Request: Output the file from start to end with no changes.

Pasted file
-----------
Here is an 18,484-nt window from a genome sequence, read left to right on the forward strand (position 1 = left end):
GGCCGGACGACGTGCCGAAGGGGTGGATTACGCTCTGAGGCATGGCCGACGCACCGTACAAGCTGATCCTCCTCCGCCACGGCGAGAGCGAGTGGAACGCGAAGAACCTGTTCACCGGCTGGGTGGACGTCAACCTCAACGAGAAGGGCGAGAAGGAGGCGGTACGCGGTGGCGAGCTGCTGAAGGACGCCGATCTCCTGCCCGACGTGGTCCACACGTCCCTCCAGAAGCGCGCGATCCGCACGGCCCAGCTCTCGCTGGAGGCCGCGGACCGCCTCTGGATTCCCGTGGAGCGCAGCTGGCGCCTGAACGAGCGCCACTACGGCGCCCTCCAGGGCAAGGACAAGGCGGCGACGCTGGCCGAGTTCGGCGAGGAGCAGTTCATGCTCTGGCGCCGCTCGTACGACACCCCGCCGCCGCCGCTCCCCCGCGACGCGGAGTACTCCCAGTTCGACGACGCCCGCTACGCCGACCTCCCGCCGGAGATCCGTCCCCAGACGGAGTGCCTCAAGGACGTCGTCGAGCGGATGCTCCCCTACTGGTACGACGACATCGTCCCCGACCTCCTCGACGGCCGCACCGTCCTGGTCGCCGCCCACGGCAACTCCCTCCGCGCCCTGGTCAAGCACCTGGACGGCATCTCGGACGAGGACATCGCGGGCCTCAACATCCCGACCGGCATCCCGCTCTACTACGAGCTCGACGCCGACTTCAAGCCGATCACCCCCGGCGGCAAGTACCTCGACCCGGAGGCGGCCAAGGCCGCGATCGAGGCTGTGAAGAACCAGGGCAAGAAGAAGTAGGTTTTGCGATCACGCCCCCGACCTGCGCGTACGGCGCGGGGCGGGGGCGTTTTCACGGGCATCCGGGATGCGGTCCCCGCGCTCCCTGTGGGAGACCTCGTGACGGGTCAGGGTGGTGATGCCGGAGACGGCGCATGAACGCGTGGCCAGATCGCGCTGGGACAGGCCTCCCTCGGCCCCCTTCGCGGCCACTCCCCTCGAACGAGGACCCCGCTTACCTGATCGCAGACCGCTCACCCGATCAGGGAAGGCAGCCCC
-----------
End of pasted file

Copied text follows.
Here is an 18,484-nt window from a genome sequence, read left to right on the forward strand (position 1 = left end):
GGCCGGACGACGTGCCGAAGGGGTGGATTACGCTCTGAGGCATGGCCGACGCACCGTACAAGCTGATCCTCCTCCGCCACGGCGAGAGCGAGTGGAACGCGAAGAACCTGTTCACCGGCTGGGTGGACGTCAACCTCAACGAGAAGGGCGAGAAGGAGGCGGTACGCGGTGGCGAGCTGCTGAAGGACGCCGATCTCCTGCCCGACGTGGTCCACACGTCCCTCCAGAAGCGCGCGATCCGCACGGCCCAGCTCTCGCTGGAGGCCGCGGACCGCCTCTGGATTCCCGTGGAGCGCAGCTGGCGCCTGAACGAGCGCCACTACGGCGCCCTCCAGGGCAAGGACAAGGCGGCGACGCTGGCCGAGTTCGGCGAGGAGCAGTTCATGCTCTGGCGCCGCTCGTACGACACCCCGCCGCCGCCGCTCCCCCGCGACGCGGAGTACTCCCAGTTCGACGACGCCCGCTACGCCGACCTCCCGCCGGAGATCCGTCCCCAGACGGAGTGCCTCAAGGACGTCGTCGAGCGGATGCTCCCCTACTGGTACGACGACATCGTCCCCGACCTCCTCGACGGCCGCACCGTCCTGGTCGCCGCCCACGGCAACTCCCTCCGCGCCCTGGTCAAGCACCTGGACGGCATCTCGGACGAGGACATCGCGGGCCTCAACATCCCGACCGGCATCCCGCTCTACTACGAGCTCGACGCCGACTTCAAGCCGATCACCCCCGGCGGCAAGTACCTCGACCCGGAGGCGGCCAAGGCCGCGATCGAGGCTGTGAAGAACCAGGGCAAGAAGAAGTAGGTTTTGCGATCACGCCCCCGACCTGCGCGTACGGCGCGGGGCGGGGGCGTTTTCACGGGCATCCGGGATGCGGTCCCCGCGCTCCCTGTGGGAGACCTCGTGACGGGTCAGGGTGGTGATGCCGGAGACGGCGCATGAACGCGTGGCCAGATCGCGCTGGGACAGGCCTCCCTCGGCCCCCTTCGCGGCCACTCCCCTCGAACGAGGACCCCGCTTACCTGATCGCAGACCGCTCACCCGATCAGGGAAGGCAGCCCC